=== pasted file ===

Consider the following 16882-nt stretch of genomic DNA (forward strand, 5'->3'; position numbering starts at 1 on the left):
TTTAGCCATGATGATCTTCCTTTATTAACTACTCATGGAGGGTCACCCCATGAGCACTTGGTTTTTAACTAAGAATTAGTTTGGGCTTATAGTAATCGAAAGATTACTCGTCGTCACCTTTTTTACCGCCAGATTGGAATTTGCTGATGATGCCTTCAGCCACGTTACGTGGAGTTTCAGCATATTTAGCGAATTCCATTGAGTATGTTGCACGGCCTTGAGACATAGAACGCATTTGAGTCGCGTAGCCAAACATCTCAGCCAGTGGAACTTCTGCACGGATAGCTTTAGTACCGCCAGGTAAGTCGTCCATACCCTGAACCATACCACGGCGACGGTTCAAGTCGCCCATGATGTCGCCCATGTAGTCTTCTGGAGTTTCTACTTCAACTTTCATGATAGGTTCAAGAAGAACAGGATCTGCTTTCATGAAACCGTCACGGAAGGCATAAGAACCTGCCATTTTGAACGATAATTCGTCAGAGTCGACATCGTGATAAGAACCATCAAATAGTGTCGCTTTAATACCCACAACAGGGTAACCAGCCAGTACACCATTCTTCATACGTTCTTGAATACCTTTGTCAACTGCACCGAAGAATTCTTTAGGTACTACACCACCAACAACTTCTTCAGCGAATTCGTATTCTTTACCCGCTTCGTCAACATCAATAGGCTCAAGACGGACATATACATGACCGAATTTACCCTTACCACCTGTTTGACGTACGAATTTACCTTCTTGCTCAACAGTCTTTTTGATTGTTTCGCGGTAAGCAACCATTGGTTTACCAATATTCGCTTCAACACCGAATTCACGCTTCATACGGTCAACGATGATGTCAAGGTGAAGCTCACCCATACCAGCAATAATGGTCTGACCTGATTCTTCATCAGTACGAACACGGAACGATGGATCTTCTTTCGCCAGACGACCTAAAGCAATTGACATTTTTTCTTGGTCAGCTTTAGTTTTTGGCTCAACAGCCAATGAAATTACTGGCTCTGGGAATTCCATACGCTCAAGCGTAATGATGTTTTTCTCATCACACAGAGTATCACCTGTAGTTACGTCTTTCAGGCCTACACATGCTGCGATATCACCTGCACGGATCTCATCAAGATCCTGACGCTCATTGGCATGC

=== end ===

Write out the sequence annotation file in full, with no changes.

Consider the following 16882-nt stretch of genomic DNA (forward strand, 5'->3'; position numbering starts at 1 on the left):
TTTAGCCATGATGATCTTCCTTTATTAACTACTCATGGAGGGTCACCCCATGAGCACTTGGTTTTTAACTAAGAATTAGTTTGGGCTTATAGTAATCGAAAGATTACTCGTCGTCACCTTTTTTACCGCCAGATTGGAATTTGCTGATGATGCCTTCAGCCACGTTACGTGGAGTTTCAGCATATTTAGCGAATTCCATTGAGTATGTTGCACGGCCTTGAGACATAGAACGCATTTGAGTCGCGTAGCCAAACATCTCAGCCAGTGGAACTTCTGCACGGATAGCTTTAGTACCGCCAGGTAAGTCGTCCATACCCTGAACCATACCACGGCGACGGTTCAAGTCGCCCATGATGTCGCCCATGTAGTCTTCTGGAGTTTCTACTTCAACTTTCATGATAGGTTCAAGAAGAACAGGATCTGCTTTCATGAAACCGTCACGGAAGGCATAAGAACCTGCCATTTTGAACGATAATTCGTCAGAGTCGACATCGTGATAAGAACCATCAAATAGTGTCGCTTTAATACCCACAACAGGGTAACCAGCCAGTACACCATTCTTCATACGTTCTTGAATACCTTTGTCAACTGCACCGAAGAATTCTTTAGGTACTACACCACCAACAACTTCTTCAGCGAATTCGTATTCTTTACCCGCTTCGTCAACATCAATAGGCTCAAGACGGACATATACATGACCGAATTTACCCTTACCACCTGTTTGACGTACGAATTTACCTTCTTGCTCAACAGTCTTTTTGATTGTTTCGCGGTAAGCAACCATTGGTTTACCAATATTCGCTTCAACACCGAATTCACGCTTCATACGGTCAACGATGATGTCAAGGTGAAGCTCACCCATACCAGCAATAATGGTCTGACCTGATTCTTCATCAGTACGAACACGGAACGATGGATCTTCTTTCGCCAGACGACCTAAAGCAATTGACATTTTTTCTTGGTCAGCTTTAGTTTTTGGCTCAACAGCCAATGAAATTACTGGCTCTGGGAATTCCATACGCTCAAGCGTAATGATGTTTTTCTCATCACACAGAGTATCACCTGTAGTTACGTCTTTCAGGCCTACACATGCTGCGATATCACCTGCACGGATCTCATCAAGATCCTGACGCTCATTGGCATGC